Let's say that someone, we'll call him C, asserts without hyperbole that someone else, we'll call him X, deserves to die for what he has done, even though X has broken no law. The press picks up on this inflammatory statement, so C is asked to clarify. He states, in all sincerity, that he does believe that what X is doing is terribly wrong, and that morality dictates that X should be killed for it. However, C makes clear, he is not advocatig that people go and kill X themselves. Since there is also a duty to obey the law, they should let X live, but they should strive to use the political process to make X's activities illegal and punishable by death.
Is this slight backtrack sufficient for us to forgive C's call to kill a man who has done nothing illegal? Well, let's further suppose that there are people out there who are more radical than C in their beliefs. They place the dictates of their morality above the law, and would like to kill those who are doing things like what X is doing. Perhaps some of them have already killed people like X in the past, or they are likely to do so in the future, or they are likely to kill people who try to promote what X has done or refuse to condemn him. If our story takes place in the past, we might already know that people who supported X's (legal but allegedly immoral) actions were killed after C made his statement. The exact details shouldn't matter too much, as long as we understand that, even though C does not actually want people to give X what he deserves, he is making his statement that X deserves to be killed in a climate where other people are seeking to kill people like X. Additionally, let's suppose that C is a public figure, whose statements may lend some credibility to the beliefs of these more radical groups. Now, how do you suppose that C should be treated by civilized society?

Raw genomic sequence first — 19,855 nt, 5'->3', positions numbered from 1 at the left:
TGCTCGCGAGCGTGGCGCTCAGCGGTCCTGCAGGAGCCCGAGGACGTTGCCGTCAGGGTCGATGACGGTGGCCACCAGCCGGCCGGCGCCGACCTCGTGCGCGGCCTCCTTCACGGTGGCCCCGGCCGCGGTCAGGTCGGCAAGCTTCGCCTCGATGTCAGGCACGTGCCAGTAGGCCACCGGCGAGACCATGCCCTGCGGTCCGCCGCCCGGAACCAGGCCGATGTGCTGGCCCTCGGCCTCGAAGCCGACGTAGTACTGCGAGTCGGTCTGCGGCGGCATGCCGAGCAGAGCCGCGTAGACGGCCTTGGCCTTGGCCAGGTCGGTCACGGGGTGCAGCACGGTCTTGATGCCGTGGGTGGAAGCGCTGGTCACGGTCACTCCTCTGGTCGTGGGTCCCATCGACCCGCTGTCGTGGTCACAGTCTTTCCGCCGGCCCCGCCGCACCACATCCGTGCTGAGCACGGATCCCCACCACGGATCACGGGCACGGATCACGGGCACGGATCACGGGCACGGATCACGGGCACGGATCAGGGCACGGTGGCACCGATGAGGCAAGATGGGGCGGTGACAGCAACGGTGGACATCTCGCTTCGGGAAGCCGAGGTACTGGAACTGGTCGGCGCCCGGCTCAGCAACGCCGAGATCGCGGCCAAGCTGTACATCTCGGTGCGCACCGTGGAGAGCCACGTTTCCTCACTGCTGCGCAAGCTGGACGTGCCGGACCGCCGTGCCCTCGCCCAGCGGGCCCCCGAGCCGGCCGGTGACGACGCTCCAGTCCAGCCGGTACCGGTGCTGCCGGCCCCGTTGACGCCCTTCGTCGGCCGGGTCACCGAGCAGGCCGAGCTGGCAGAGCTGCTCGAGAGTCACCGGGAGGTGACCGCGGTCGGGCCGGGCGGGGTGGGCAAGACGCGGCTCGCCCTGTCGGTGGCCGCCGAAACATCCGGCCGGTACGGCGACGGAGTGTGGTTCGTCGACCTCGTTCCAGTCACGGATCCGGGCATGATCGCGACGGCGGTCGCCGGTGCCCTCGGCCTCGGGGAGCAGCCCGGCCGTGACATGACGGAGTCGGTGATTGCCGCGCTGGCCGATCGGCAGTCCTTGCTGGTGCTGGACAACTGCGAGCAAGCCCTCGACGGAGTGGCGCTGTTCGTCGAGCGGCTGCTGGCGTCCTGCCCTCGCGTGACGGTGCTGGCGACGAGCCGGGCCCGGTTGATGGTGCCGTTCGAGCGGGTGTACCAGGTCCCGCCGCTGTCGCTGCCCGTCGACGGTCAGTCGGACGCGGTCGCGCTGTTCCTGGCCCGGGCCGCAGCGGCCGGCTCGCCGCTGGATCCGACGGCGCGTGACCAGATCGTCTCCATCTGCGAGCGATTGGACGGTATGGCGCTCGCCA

Well, the responses from civilized society have varied. If C is Yusuf Islam, X is Salman Rushdie, X's allegedly immoral action is blasphemy in publishing his book Satanic Verses, the actions took place in 1989, and the radicals are fundamentalist Muslims, some of whom killed translators of Rushdie's book and moderate Muslims who opposed the censorship of Rushdie, then the answer, for many people on the right and some on the left, is that C deserves no sympathy from us for being deported from the United States in 2004, and that even if deportation is perhaps a bit excessive (and maybe even illegal) it is not an outrage.
Now, if C represents Tom Coburn, X is any doctor who performs an abortion (except to save the mother's life), the actions are taking place in the present, and the radicals are mostly fundamentalist Christians, some of whom have killed doctors and are likely to kill more doctors, then the answer, for many people on the right, is to try to get C elected to the United States Senate.
That's moral clarity for you.